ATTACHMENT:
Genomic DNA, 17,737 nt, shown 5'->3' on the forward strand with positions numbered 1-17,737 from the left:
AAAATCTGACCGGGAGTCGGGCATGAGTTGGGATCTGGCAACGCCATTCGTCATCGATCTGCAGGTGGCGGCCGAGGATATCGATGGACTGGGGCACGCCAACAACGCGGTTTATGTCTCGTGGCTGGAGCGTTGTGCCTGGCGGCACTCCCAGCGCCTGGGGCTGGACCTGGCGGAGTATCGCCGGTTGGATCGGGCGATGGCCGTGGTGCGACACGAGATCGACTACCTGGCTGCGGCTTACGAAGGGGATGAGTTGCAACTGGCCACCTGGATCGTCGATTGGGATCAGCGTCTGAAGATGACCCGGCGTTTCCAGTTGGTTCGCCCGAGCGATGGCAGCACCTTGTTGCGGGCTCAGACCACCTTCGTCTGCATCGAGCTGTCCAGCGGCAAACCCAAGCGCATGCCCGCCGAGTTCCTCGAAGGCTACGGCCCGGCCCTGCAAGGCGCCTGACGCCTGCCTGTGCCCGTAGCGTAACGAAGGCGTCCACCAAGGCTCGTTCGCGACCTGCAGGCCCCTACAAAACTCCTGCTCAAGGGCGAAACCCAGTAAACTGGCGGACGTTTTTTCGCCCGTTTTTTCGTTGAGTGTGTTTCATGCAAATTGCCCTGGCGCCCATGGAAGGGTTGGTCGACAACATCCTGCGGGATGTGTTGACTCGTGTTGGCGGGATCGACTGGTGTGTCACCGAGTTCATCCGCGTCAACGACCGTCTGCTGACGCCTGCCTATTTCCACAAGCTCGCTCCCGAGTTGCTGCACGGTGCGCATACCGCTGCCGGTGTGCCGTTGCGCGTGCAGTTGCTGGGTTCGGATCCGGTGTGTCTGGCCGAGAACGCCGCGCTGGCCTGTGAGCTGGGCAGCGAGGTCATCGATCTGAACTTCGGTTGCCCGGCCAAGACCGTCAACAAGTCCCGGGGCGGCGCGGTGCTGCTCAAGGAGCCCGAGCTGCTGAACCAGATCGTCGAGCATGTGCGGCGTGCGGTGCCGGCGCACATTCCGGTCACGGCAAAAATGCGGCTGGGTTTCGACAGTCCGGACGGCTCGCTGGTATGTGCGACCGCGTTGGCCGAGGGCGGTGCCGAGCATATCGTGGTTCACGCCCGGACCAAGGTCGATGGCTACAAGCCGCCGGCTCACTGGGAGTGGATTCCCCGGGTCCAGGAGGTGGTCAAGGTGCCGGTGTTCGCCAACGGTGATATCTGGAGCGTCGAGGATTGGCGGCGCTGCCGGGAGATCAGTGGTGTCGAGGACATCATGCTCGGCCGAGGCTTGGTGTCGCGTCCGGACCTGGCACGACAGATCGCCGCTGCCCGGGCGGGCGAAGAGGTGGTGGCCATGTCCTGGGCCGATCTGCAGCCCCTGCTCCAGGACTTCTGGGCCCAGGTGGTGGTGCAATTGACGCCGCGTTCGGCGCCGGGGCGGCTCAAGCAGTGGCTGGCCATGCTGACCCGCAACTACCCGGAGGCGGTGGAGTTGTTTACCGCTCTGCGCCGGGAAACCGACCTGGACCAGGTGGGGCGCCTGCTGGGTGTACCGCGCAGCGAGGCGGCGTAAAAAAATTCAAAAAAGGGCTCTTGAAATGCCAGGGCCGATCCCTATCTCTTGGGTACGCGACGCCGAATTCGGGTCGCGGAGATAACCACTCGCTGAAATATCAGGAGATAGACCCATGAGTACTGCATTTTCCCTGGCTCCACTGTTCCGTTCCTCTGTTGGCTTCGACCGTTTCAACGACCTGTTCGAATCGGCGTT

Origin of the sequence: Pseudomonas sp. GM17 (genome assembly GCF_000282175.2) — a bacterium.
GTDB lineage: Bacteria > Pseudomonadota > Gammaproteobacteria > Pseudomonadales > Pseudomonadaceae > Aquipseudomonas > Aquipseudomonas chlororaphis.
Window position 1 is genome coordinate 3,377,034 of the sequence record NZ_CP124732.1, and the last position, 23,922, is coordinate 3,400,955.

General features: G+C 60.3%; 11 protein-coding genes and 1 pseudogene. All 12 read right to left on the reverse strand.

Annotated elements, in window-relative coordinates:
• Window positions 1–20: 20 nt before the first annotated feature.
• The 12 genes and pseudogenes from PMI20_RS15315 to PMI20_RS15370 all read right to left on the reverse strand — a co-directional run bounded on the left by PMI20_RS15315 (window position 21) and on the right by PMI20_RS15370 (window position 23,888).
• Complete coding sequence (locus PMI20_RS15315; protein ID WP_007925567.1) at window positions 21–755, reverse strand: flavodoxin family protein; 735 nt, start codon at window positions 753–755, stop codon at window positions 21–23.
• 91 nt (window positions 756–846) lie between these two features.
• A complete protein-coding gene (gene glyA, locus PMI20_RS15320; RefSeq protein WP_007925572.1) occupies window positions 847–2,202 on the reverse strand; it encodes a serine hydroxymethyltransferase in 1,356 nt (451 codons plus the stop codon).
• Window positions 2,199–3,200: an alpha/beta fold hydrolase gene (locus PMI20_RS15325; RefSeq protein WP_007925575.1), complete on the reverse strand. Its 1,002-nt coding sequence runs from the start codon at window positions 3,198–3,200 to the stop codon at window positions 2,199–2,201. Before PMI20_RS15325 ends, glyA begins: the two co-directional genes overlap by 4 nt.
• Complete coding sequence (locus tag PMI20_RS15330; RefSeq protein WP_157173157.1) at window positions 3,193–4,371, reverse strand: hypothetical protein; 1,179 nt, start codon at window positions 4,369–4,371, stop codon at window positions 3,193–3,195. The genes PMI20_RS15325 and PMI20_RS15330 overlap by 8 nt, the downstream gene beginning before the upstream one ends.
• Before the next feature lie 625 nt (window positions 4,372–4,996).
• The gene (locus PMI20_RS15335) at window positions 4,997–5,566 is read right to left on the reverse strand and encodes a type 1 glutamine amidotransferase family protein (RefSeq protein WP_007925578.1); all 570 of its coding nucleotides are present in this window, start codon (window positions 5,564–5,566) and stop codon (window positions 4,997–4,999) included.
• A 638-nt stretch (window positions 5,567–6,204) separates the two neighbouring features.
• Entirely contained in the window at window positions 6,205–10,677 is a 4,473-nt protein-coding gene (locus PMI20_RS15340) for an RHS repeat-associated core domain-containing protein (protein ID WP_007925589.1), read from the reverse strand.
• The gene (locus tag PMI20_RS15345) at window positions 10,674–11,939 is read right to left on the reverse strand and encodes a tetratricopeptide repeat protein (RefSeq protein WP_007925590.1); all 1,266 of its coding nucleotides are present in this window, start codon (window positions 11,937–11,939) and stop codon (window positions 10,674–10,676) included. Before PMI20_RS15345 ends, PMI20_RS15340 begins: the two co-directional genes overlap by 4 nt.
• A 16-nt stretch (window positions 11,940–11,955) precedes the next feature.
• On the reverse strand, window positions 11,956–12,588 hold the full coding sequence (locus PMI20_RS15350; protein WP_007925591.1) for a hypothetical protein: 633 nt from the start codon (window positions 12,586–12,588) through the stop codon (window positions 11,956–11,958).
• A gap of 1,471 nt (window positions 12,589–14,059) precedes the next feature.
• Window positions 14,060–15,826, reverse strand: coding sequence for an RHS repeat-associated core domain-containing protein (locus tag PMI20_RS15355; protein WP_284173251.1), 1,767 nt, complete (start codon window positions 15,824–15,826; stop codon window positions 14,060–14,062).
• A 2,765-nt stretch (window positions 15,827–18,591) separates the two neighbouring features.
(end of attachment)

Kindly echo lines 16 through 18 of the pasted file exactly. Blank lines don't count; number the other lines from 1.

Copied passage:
• The gene (locus PMI20_RS15335) at window positions 4,997–5,566 is read right to left on the reverse strand and encodes a type 1 glutamine amidotransferase family protein (RefSeq protein WP_007925578.1); all 570 of its coding nucleotides are present in this window, start codon (window positions 5,564–5,566) and stop codon (window positions 4,997–4,999) included.
• A 638-nt stretch (window positions 5,567–6,204) separates the two neighbouring features.
• Entirely contained in the window at window positions 6,205–10,677 is a 4,473-nt protein-coding gene (locus PMI20_RS15340) for an RHS repeat-associated core domain-containing protein (protein ID WP_007925589.1), read from the reverse strand.